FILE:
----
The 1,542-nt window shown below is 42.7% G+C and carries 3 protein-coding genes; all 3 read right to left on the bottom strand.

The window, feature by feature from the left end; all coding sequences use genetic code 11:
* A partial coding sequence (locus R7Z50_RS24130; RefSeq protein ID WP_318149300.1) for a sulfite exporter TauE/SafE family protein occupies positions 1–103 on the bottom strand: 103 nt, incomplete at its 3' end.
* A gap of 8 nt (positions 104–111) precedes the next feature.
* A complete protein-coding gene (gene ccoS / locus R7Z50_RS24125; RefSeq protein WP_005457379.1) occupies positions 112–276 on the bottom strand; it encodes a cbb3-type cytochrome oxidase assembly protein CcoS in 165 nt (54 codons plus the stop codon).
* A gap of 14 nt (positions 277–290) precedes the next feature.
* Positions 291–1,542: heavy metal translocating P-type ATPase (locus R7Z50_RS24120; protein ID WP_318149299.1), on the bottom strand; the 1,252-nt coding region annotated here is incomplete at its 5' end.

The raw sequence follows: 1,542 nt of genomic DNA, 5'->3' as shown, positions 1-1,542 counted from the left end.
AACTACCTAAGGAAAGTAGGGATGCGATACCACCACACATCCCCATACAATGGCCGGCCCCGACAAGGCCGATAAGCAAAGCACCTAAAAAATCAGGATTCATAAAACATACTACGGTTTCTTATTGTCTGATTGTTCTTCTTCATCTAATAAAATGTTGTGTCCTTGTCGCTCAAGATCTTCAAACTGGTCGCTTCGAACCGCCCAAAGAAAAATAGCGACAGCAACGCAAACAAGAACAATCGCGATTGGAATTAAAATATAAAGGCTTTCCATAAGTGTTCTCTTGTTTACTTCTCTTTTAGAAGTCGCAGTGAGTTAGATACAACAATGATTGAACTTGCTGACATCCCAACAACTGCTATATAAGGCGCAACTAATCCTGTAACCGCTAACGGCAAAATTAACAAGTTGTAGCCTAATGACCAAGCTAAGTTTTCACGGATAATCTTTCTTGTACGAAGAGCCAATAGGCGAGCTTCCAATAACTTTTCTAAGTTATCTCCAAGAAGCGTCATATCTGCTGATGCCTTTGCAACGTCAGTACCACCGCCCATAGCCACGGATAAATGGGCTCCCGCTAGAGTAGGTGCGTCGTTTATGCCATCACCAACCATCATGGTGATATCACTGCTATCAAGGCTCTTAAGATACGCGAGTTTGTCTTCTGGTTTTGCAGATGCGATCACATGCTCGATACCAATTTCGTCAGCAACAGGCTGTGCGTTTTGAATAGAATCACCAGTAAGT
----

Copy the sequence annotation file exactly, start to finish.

The 1,542-nt window shown below is 42.7% G+C and carries 3 protein-coding genes; all 3 read right to left on the bottom strand.

The window, feature by feature from the left end; all coding sequences use genetic code 11:
* A partial coding sequence (locus R7Z50_RS24130; RefSeq protein ID WP_318149300.1) for a sulfite exporter TauE/SafE family protein occupies positions 1–103 on the bottom strand: 103 nt, incomplete at its 3' end.
* A gap of 8 nt (positions 104–111) precedes the next feature.
* A complete protein-coding gene (gene ccoS / locus R7Z50_RS24125; RefSeq protein WP_005457379.1) occupies positions 112–276 on the bottom strand; it encodes a cbb3-type cytochrome oxidase assembly protein CcoS in 165 nt (54 codons plus the stop codon).
* A gap of 14 nt (positions 277–290) precedes the next feature.
* Positions 291–1,542: heavy metal translocating P-type ATPase (locus R7Z50_RS24120; protein ID WP_318149299.1), on the bottom strand; the 1,252-nt coding region annotated here is incomplete at its 5' end.

The raw sequence follows: 1,542 nt of genomic DNA, 5'->3' as shown, positions 1-1,542 counted from the left end.
AACTACCTAAGGAAAGTAGGGATGCGATACCACCACACATCCCCATACAATGGCCGGCCCCGACAAGGCCGATAAGCAAAGCACCTAAAAAATCAGGATTCATAAAACATACTACGGTTTCTTATTGTCTGATTGTTCTTCTTCATCTAATAAAATGTTGTGTCCTTGTCGCTCAAGATCTTCAAACTGGTCGCTTCGAACCGCCCAAAGAAAAATAGCGACAGCAACGCAAACAAGAACAATCGCGATTGGAATTAAAATATAAAGGCTTTCCATAAGTGTTCTCTTGTTTACTTCTCTTTTAGAAGTCGCAGTGAGTTAGATACAACAATGATTGAACTTGCTGACATCCCAACAACTGCTATATAAGGCGCAACTAATCCTGTAACCGCTAACGGCAAAATTAACAAGTTGTAGCCTAATGACCAAGCTAAGTTTTCACGGATAATCTTTCTTGTACGAAGAGCCAATAGGCGAGCTTCCAATAACTTTTCTAAGTTATCTCCAAGAAGCGTCATATCTGCTGATGCCTTTGCAACGTCAGTACCACCGCCCATAGCCACGGATAAATGGGCTCCCGCTAGAGTAGGTGCGTCGTTTATGCCATCACCAACCATCATGGTGATATCACTGCTATCAAGGCTCTTAAGATACGCGAGTTTGTCTTCTGGTTTTGCAGATGCGATCACATGCTCGATACCAATTTCGTCAGCAACAGGCTGTGCGTTTTGAATAGAATCACCAGTAAGT